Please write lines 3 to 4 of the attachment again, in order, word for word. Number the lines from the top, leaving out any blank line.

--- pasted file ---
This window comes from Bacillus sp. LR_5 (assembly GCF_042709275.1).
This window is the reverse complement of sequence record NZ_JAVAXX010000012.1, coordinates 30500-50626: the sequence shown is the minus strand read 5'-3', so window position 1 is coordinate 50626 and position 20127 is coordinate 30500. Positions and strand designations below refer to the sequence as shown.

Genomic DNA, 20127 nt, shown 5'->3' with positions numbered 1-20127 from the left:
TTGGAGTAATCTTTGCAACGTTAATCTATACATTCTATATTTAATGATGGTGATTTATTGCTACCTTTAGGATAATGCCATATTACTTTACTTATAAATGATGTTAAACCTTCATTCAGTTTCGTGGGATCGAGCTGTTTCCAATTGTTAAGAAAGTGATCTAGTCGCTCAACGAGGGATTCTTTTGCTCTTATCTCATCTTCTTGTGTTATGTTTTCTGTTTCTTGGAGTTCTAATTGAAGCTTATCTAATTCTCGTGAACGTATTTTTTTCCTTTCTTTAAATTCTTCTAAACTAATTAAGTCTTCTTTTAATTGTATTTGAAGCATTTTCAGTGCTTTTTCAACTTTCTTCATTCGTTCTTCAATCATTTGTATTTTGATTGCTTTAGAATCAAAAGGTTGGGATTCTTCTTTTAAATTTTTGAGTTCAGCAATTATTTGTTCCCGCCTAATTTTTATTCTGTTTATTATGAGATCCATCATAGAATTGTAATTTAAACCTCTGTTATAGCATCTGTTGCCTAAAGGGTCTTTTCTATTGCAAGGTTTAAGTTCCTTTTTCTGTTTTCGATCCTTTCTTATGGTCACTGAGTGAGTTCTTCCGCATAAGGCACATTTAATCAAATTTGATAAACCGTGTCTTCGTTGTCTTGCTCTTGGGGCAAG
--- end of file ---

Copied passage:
Genomic DNA, 20127 nt, shown 5'->3' with positions numbered 1-20127 from the left:
TTGGAGTAATCTTTGCAACGTTAATCTATACATTCTATATTTAATGATGGTGATTTATTGCTACCTTTAGGATAATGCCATATTACTTTACTTATAAATGATGTTAAACCTTCATTCAGTTTCGTGGGATCGAGCTGTTTCCAATTGTTAAGAAAGTGATCTAGTCGCTCAACGAGGGATTCTTTTGCTCTTATCTCATCTTCTTGTGTTATGTTTTCTGTTTCTTGGAGTTCTAATTGAAGCTTATCTAATTCTCGTGAACGTATTTTTTTCCTTTCTTTAAATTCTTCTAAACTAATTAAGTCTTCTTTTAATTGTATTTGAAGCATTTTCAGTGCTTTTTCAACTTTCTTCATTCGTTCTTCAATCATTTGTATTTTGATTGCTTTAGAATCAAAAGGTTGGGATTCTTCTTTTAAATTTTTGAGTTCAGCAATTATTTGTTCCCGCCTAATTTTTATTCTGTTTATTATGAGATCCATCATAGAATTGTAATTTAAACCTCTGTTATAGCATCTGTTGCCTAAAGGGTCTTTTCTATTGCAAGGTTTAAGTTCCTTTTTCTGTTTTCGATCCTTTCTTATGGTCACTGAGTGAGTTCTTCCGCATAAGGCACATTTAATCAAATTTGATAAACCGTGTCTTCGTTGTCTTGCTCTTGGGGCAAG